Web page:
The mud is found during low tide, shoveled from the banks of the waterway and stuffed into buckets to be brought back to a garage at the Jersey Shore.

It has been harvested -- which is how Jim Bintliff describes the act of digging up mud -- in South Jersey for more than 80 years, ever since one of Connie Mack’s coaches discovered it could help grip baseballs.

And as Major League Baseball clamps down this month on pitchers using foreign substances to doctor balls, this mysterious mud remains the only agent approved by the league to be applied to baseballs.

But where exactly is it found?

“The way I describe it and the way it’s always been described, is it’s a tributary to the Delaware River on the Jersey side,” Bintliff said. “That’s the best I can do.”

The mud -- which is officially called Lena Blackburne Baseball Rubbing Mud -- is used by every team in both the major and minor leagues.

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MLB’s official rule book says that each ball must be “properly rubbed so that the gloss is removed.” And before each game, a clubhouse attendant rubs the balls to be used that night with the South Jersey mud.

It takes Dan O’Rourke, the Phillies’ manager of equipment and umpire services, roughly 30 minutes to rub the balls before each game at Citizens Bank Park. The mud takes the sheen off the baseball, exposes the leather, and provides the pitcher with a better grip.

Other companies have tried to duplicate the mud and Major League Baseball tried recently to produce a baseball that no longer needs to be rubbed with mystery mud. But both failed.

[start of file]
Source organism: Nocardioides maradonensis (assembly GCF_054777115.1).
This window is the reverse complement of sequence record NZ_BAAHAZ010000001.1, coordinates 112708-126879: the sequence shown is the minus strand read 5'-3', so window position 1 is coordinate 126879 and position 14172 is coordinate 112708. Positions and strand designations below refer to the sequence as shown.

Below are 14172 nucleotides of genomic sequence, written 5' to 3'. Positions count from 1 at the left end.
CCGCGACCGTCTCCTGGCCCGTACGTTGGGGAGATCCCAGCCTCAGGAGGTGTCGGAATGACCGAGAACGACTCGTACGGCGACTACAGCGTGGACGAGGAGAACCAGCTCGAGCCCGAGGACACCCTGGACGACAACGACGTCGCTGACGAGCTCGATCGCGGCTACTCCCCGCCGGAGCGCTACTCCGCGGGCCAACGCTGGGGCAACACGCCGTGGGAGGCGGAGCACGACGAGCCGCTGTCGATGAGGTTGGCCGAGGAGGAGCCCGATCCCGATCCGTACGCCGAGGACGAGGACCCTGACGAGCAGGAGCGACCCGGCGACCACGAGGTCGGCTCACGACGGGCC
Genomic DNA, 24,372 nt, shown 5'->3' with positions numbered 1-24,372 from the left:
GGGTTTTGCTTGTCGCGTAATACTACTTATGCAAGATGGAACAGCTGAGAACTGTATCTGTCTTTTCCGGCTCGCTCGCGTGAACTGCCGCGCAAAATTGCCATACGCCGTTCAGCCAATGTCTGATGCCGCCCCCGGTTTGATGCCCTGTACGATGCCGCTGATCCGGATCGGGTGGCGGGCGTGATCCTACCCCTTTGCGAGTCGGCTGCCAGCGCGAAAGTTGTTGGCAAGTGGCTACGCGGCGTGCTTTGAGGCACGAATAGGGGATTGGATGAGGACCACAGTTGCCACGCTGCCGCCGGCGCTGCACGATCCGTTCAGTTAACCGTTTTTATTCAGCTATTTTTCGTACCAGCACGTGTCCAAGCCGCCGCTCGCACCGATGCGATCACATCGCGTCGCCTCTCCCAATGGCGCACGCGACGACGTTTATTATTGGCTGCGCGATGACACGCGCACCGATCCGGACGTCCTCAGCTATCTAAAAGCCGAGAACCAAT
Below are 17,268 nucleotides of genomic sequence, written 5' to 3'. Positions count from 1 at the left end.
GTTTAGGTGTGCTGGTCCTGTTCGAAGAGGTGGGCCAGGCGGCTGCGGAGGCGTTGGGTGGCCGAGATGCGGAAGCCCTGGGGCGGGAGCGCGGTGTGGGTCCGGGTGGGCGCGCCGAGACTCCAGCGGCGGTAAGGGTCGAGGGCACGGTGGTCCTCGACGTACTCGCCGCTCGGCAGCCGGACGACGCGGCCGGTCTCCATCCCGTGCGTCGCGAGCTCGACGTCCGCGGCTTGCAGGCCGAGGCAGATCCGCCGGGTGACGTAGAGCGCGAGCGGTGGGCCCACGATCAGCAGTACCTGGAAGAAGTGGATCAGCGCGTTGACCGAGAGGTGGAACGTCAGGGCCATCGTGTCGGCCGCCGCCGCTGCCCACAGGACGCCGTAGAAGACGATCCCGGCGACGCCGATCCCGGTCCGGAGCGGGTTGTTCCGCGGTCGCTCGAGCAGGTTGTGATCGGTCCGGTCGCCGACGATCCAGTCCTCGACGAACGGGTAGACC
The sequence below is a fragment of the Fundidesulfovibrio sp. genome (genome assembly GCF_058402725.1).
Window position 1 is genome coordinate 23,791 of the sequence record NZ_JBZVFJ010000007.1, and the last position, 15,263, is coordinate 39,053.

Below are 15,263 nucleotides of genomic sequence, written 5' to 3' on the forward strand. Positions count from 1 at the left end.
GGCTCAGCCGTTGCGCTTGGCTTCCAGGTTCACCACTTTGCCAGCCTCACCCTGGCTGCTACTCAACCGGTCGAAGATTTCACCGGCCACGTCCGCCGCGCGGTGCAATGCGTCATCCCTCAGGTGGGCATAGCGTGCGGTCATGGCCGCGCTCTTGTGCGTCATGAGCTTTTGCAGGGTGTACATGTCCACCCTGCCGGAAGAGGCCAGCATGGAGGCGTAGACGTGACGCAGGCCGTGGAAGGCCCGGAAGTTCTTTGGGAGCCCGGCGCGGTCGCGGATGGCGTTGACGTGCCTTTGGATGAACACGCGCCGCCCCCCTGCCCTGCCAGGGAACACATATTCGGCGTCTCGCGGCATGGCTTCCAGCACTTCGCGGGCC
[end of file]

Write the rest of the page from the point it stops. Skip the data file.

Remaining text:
“It’s the geology of the mud,” said Bintliff, who owns the company and runs it with his wife, Joanne. “The properties of it. It’s a real fine, super-fine abrasive. It’s all in the mineral content of the mud. They haven’t been able to duplicate it and they weren’t able to replace it.”

The use of foreign substances by pitchers emerged this season as baseball’s latest cheating scandal, causing the league to announce this week that pitchers will be suspended for 10 games if they are caught applying substances to the balls.

Beginning Monday, umpires will check pitchers throughout the game for sticky substances. Commissioner Rob Manfred said he determined that “new enforcement of foreign substances is needed to level the playing field.”

Pitchers had long used spit, pine tar, and sunscreen to get a better grip on their pitches. But the recent use of advanced substances like Spider Tack -- which is used to lift atlas stones in Strongman competitions -- was allowing pitchers to maximize the spin rate on their pitches.

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“It has become clear that the use of foreign substances has generally morphed from trying to get a better grip on the ball into something else -- an unfair competitive advantage that is creating a lack of action and an uneven playing field,” Manfred said.

Offense reached historic lows this season in both batting average and strikeouts, causing Major League Baseball to curb the practice of doctoring baseballs in hopes that it would inject more action into a game desperate for it.